Linda Varga called it “our civic duty,” but what she and her husband, Alex, have done transcends that comparatively pedestrian title.
Two weeks ago, the Vargas responded to a segment on a television news program that discussed a project that had been recently undertaken by two Harvard students attempting to match refugees from Ukraine looking for shelter with Americans who had the gift of extra space.
“We had two extra rooms,” Linda Varga said. “I thought we should offer them up. I saw a lot of other people offering space in California and I thought ‘there is no way anyone is going to talk to me.’”
A week later, the Vargas received a message from a 26-year-old Yulana Sychenko, who was in the United States with her mother (Oksana), younger sister (Mariia) and Yorksire terrier (Nyasha), while her father Anatoly enlisted in the Ukrainian army to defend their homeland.
“I asked Yulana when they needed a place to live and she said, ‘How is tomorrow?” Linda Varga said. “I thought OK, this is real now.”
The website, ukrainetakeshelter, thoroughly vetted the Sychenkos and Vargas before making the final arrangements. Oksana Sychenko called the Vargas “incredible hosts, incredible people” during a recent visit to the home shared by all five on Twin Palms Road.
“It was just the least we could do,” Linda Varga said in another supreme example of understatement. “We have so much in life in general and having two empty rooms seemed so wasteful. Alex and I are enjoying it. They are so nice. They constantly want to cook and clean for us. They don’t want to take and they would much rather be working. They have been wonderful industrious people who are always trying to find ways to help.”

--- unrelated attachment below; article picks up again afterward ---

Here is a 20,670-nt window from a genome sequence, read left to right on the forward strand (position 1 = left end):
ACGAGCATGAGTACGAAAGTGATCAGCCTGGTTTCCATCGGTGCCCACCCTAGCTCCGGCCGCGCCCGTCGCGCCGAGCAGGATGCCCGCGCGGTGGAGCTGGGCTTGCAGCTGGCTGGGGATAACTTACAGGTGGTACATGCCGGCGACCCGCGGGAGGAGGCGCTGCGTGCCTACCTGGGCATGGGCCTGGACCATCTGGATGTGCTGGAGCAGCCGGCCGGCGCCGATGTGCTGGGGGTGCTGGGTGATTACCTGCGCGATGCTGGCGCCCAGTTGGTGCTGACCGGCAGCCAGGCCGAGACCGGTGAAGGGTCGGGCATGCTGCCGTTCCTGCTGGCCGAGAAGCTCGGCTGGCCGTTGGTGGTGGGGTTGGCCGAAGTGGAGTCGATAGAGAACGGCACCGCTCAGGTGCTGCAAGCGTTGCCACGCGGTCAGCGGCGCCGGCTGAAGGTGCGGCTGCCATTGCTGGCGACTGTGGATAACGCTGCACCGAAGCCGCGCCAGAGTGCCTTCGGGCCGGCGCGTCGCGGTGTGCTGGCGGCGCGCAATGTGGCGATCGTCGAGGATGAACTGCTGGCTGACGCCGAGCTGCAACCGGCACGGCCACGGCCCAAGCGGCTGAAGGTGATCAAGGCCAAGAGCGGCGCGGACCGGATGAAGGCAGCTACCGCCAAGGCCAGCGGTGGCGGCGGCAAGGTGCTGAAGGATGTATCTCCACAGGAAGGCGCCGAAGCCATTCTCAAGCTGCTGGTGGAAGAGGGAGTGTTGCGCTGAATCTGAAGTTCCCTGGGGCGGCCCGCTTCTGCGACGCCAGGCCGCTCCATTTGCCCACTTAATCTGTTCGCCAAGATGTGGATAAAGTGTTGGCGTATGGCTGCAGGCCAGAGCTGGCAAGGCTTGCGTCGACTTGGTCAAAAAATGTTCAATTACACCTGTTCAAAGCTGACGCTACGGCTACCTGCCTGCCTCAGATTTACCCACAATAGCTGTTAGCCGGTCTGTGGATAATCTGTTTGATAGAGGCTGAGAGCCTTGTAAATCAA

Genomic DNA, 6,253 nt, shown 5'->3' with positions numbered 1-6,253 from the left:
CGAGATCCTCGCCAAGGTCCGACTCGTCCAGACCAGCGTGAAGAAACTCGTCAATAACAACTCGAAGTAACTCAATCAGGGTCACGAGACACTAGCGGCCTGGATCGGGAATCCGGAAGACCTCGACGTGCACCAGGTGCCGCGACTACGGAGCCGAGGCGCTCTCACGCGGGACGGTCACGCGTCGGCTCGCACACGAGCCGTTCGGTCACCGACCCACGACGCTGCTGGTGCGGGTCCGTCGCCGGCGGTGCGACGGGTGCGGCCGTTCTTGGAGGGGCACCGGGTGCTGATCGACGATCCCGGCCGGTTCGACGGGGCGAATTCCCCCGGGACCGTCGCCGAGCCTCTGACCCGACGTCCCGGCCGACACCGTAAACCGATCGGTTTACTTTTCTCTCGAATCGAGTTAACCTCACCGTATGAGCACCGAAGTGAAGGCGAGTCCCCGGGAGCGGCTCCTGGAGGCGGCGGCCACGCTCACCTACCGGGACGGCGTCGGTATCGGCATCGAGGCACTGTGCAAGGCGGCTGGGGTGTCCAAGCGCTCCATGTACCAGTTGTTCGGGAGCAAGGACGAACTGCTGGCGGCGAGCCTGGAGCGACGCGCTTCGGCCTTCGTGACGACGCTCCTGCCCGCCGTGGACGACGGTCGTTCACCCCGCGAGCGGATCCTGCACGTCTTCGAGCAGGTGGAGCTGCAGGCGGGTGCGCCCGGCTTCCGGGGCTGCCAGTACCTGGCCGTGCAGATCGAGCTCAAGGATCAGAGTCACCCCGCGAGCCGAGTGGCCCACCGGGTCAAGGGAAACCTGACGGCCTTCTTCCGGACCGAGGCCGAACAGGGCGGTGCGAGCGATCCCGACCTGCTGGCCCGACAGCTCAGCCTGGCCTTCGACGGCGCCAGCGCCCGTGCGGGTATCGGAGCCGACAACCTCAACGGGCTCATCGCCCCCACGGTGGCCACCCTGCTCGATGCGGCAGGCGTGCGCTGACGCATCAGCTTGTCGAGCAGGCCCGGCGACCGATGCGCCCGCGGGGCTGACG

Refugees from Ukraine are able to secure only what are called parole visas, which allow an individual who may be inadmissible or otherwise ineligible for admission into the United States to be in this country for a temporary period for urgent humanitarian reasons or significant public benefit.
“Now, we live in a wonderful family, our hosts are just amazing persons, Linda and Alex, they take care of us a lot, like our family,” said Yulana Sychenko. “We are so grateful [to] them. We do not want to be a burden to our hosts and stay with them too long. We are asking for help so that we can move into our own apartment and become hard-working U.S. guests until we can safely return to our beloved country. My sister, Mariie, will enter American school this week and learn English.”
The Sychenko family has had other unforeseen financial burdens. While living in Mexico during their transition to the United States, Oksana Sychenko needed emergency surgery and Yulana Sychenko suffered a broken foot. They also pooled their funds to purchase an ominous piece of equipment for Anatoly Sychenko: A bullet-proof vest that the Ukraine government was not able to supply him with.
“We will be very grateful if you will help our family with a donation or immigration legal services so we can start work and become independent,” Yulana said.
The family has set up a GoFundMe page, which is located at Ukrainian Refugee Family by Yulana Sychenko.
Linda Varga encouraged anyone who would like to help the family to email her at firstname.lastname@example.org or call (626) 419-8725.
“It is so impressive what Linda and Alex are doing,” said San Marino resident Denise Brady, who brought the Vargas’ good deed to the Tribune’s attention.